EXECUTIVE SUMMARY: Will new economic sanctions against North Korea convince it to give up its nuclear and missile capabilities? No, they won’t. The US and its allies must evaluate whether the goals of new sanctions are feasible, how effective they can be, and whether they will be fully implemented. Without analyzing these parameters, new sanctions will be just more diplomatic kabuki that fails to change North Korean policy.
Students of international relations and international political economy study the effectiveness of economic sanctions on state policies. They learn how economic sanctions can force regimes to change policy, as occurred in South Africa, Libya, and even Iran in the case of the nuclear agreement.
The logic of economic sanctions is very simple. The high cost of sanctions on a state will convince its regime to change policy, as the price tag of maintaining its policy is too high. In some cases, the cost of sanctions might be increased to convince a regime to hasten a change in policy.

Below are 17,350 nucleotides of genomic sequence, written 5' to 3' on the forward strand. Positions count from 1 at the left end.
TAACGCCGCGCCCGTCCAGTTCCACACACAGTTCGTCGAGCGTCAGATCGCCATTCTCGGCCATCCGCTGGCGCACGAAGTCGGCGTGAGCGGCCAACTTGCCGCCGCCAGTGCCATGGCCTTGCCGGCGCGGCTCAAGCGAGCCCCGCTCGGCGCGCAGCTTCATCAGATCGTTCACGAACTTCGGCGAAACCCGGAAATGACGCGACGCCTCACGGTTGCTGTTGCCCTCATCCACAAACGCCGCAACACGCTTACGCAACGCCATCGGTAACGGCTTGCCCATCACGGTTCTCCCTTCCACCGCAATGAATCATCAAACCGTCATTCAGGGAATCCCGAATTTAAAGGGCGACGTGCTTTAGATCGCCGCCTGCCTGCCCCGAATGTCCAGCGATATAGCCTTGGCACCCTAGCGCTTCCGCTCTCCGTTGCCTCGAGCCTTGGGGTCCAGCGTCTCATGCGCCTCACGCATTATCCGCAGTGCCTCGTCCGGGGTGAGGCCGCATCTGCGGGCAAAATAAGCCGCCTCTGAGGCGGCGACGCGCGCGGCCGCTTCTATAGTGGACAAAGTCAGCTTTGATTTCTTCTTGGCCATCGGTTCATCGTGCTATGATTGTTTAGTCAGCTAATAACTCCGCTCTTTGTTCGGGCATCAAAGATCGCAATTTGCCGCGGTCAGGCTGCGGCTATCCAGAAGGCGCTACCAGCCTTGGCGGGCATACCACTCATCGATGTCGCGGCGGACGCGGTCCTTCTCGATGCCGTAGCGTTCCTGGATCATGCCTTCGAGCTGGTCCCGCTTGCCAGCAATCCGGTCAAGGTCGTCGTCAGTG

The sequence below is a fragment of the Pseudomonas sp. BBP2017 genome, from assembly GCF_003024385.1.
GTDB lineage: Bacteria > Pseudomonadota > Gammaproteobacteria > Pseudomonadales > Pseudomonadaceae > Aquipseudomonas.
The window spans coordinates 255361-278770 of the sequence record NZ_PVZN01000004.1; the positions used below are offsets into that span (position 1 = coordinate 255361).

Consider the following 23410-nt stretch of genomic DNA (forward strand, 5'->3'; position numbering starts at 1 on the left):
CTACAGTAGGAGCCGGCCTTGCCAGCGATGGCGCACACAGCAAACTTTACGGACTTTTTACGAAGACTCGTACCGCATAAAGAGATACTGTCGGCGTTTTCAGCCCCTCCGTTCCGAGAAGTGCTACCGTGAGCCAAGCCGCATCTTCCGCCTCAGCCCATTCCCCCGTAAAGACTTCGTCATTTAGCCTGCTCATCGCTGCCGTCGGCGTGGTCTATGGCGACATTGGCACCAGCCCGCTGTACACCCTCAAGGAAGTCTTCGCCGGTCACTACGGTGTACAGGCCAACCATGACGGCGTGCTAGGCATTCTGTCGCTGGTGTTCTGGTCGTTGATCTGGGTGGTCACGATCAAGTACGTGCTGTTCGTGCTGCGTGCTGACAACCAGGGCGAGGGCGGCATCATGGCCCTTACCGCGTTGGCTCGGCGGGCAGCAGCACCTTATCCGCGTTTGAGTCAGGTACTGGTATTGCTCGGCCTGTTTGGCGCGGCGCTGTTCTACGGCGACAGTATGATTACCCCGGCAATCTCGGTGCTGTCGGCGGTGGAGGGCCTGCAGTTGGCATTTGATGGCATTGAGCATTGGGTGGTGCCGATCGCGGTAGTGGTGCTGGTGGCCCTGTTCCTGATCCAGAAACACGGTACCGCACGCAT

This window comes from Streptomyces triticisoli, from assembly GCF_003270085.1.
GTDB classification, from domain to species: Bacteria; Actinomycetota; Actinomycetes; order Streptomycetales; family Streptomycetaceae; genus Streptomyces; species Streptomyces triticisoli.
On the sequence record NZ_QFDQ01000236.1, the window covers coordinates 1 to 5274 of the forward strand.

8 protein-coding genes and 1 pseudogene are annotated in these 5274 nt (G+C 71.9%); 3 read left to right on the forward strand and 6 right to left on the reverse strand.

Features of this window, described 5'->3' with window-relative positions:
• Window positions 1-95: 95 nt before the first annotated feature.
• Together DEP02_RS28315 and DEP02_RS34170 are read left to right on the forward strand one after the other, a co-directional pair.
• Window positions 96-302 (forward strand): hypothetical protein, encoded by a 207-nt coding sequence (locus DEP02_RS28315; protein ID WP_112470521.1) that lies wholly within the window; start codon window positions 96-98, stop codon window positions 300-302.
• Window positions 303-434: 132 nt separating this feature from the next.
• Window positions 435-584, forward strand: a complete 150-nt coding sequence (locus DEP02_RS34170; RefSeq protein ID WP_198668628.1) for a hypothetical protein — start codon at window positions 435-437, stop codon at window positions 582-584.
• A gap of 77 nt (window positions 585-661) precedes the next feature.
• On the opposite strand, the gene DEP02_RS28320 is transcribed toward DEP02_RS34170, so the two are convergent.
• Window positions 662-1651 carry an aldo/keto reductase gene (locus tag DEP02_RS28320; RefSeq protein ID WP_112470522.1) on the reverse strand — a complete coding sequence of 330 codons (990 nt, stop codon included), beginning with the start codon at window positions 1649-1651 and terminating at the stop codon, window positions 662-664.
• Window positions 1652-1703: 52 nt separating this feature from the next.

While in the South African, Libyan, and Iranian cases, sanctions did lead to a decline in the states’ GDPs and subsequent policy changes, in the North Korean case, Pyongyang has not changed its nuclear and missile policies. According to new data, the North Korean economy has in fact developed over the past few months despite international economic sanctions.
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